The Hypocrisy of Barbie—and Her Maker at Mattel

Barbie might not be shrinking, but there’s a good chance her lead designer at Mattel is feeling a little smaller. Kimberly Culmone has become a magnet for critics worldwide since defending the doll’s wacky proportions in a recent story in Fast Company. Culmone told the magazine that “Barbie was never designed to be realistic,” saying the toy’s curvy form is essentially designed to be a hanger for all those groovy clothes.

Culmone is right, and she’s wrong. What she and the reporter don’t seem to grasp—or fail to mention—is the shift in Barbie’s body over the past 55 years. Maybe her bust does rise and fall with each season’s fashion (presumably prompting a flat chest back when Twiggy ruled), but the biggest body alterations have come through public pressure. In fact, Mattel made Barbie’s body distinctly more lifelike in 1998: The toy company flattened her feet, thickened her waist, and turned her once-mountainous breasts into a form more reminiscent of the Scottish Highlands.

The new Barbie was a tacit acknowledgement that shape matters. At the time, Mattel spokesman Sean Fitzgerald said the shift reflected the views of Barbie’s target market of girls aged 3 to 11. As he put it: “They wanted Barbie to be cooler … more reflective of themselves.” Among other things, the doll would now be able to stand on her own two feet.

And now? While Kate Moss continues to walk the runway, the popularity of Victoria’s Secret and swimsuit models like Kate Upton have made the skinny-curvy paradox popular again.

So where does that leave Barbie, a doll that was modeled on a postwar erotic toy called Bild Lilli sold in bars and tobacco shops? Struggling to be relevant, with mixed results. Teen Talk Barbie—also known as “math class is tough” Barbie—failed. But the perfect plastic woman can now choose from business suits, lab coats, and spacesuits, and Mattel has bent over backward—one feat Barbie can claim to do—to present a mix of faces, cultures, and empowerment messages over the years.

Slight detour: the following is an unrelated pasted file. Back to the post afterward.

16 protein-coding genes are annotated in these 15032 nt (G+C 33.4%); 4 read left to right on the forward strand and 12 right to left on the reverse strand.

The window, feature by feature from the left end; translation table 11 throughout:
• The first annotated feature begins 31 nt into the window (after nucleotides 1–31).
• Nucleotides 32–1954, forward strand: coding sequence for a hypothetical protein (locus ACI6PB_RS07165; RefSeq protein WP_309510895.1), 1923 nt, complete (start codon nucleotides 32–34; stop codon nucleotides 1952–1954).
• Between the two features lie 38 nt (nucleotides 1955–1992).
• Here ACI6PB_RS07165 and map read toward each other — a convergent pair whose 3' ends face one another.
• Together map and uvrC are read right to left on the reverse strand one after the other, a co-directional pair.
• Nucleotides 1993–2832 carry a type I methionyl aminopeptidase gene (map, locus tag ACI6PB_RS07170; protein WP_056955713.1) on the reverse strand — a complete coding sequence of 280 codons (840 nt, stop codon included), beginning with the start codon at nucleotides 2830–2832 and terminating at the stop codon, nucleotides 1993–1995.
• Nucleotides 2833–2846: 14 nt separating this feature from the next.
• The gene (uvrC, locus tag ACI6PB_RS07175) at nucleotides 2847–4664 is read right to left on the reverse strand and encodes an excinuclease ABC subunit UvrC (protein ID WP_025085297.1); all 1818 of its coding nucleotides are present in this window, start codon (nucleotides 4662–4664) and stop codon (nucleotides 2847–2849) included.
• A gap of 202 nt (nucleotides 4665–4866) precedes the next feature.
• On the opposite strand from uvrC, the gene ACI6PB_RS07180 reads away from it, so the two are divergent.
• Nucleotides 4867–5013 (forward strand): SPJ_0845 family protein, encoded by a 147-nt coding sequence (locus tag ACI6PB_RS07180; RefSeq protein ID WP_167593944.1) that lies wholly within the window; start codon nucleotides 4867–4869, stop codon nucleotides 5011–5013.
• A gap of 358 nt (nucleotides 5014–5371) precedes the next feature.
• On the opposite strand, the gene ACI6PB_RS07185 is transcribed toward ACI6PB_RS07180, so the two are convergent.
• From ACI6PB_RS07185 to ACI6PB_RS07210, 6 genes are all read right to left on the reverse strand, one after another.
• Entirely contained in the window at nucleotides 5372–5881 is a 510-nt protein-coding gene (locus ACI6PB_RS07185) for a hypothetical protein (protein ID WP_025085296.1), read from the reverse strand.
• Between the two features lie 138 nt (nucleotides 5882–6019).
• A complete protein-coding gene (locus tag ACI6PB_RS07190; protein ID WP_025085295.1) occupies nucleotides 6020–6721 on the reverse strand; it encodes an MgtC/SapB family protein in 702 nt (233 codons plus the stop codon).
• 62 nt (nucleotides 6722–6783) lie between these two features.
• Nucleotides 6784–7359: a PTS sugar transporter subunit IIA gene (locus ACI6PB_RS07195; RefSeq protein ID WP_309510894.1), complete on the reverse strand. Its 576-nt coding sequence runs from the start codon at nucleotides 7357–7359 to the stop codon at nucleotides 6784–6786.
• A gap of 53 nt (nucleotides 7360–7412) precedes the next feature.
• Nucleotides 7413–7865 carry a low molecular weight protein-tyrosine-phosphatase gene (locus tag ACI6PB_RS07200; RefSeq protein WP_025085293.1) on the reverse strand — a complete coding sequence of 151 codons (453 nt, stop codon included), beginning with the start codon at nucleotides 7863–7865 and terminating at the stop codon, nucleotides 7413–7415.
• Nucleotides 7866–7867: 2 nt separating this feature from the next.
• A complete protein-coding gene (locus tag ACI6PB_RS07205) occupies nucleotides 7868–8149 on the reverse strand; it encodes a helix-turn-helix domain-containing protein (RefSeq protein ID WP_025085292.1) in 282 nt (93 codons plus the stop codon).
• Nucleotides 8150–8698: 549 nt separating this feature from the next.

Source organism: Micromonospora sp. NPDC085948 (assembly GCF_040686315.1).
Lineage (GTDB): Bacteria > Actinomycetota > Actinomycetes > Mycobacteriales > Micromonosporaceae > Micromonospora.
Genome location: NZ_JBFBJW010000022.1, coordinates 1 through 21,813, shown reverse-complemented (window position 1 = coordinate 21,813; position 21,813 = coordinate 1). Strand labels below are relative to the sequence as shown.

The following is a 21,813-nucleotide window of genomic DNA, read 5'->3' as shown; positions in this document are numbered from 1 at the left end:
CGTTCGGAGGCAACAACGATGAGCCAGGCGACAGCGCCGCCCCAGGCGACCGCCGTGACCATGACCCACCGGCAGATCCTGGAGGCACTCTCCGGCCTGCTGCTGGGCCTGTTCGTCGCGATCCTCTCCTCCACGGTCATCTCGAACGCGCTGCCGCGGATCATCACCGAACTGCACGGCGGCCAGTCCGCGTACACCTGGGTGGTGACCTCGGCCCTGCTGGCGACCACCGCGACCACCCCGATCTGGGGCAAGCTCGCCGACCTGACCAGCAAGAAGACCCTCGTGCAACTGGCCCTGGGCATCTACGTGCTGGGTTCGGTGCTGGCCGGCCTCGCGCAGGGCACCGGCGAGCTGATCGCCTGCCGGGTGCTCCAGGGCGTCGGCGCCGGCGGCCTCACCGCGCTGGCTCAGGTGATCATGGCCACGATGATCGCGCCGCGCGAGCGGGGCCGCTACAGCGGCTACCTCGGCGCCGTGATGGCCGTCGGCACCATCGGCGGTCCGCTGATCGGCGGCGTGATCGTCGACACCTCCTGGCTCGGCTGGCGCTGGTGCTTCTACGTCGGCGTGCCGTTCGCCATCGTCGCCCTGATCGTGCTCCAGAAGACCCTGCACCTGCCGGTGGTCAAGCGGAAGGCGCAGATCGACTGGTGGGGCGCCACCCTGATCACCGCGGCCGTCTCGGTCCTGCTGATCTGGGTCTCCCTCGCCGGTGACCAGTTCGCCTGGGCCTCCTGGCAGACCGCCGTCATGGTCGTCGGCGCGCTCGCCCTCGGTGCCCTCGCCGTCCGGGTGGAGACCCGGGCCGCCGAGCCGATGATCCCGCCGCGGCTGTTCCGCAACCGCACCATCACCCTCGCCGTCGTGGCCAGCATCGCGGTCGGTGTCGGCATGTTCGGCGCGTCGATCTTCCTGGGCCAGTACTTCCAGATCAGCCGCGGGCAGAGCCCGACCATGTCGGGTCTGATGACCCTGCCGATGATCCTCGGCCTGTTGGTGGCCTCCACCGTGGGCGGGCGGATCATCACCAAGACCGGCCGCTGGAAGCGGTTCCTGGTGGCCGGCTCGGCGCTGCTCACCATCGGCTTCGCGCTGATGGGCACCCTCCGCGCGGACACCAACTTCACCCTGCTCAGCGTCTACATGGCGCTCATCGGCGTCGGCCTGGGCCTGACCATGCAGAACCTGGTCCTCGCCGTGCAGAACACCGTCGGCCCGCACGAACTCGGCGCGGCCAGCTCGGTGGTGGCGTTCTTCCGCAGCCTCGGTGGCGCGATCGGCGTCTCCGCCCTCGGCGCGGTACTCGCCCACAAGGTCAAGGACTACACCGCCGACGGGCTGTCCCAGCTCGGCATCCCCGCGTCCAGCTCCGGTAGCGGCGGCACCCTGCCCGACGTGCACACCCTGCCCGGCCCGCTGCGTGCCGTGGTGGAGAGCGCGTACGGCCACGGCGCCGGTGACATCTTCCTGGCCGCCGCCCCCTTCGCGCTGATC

If Barbie were no more than that of a human clothes hanger for the gear that Culmone’s crew dreams up, then Mattel wouldn’t make her its face in sponsoring women’s groups, the “I Can Be” marketing campaign to promote women’s careers, and even a Girl Scouts Barbie patch.

Mattel could have taken the “it’s just a doll” route with Barbie. No one makes life-size versions of Dora the Explorer to discover her head would fill the back seat. Mattel has positioned Barbie as a role model, only to discover that girls (and their mothers) are moving on. Worldwide, Barbie sales fell 13 percent in the fourth quarter. The growth in Disney’s Princess toys suggests little girls still like dressing up. But maybe tossing clothes on a busty blonde woman seems kind of boring compared with, say, an American Girl who brings to life a chapter of U.S. history.

Culmone may be right that “girls view the world completely differently than grown-ups do.” Which is perhaps why a girl zombie in high heels may trump a supermodel dressed up for space. Monster girls sound more fun, creative, and free from the body pressures a girl feels on earth.

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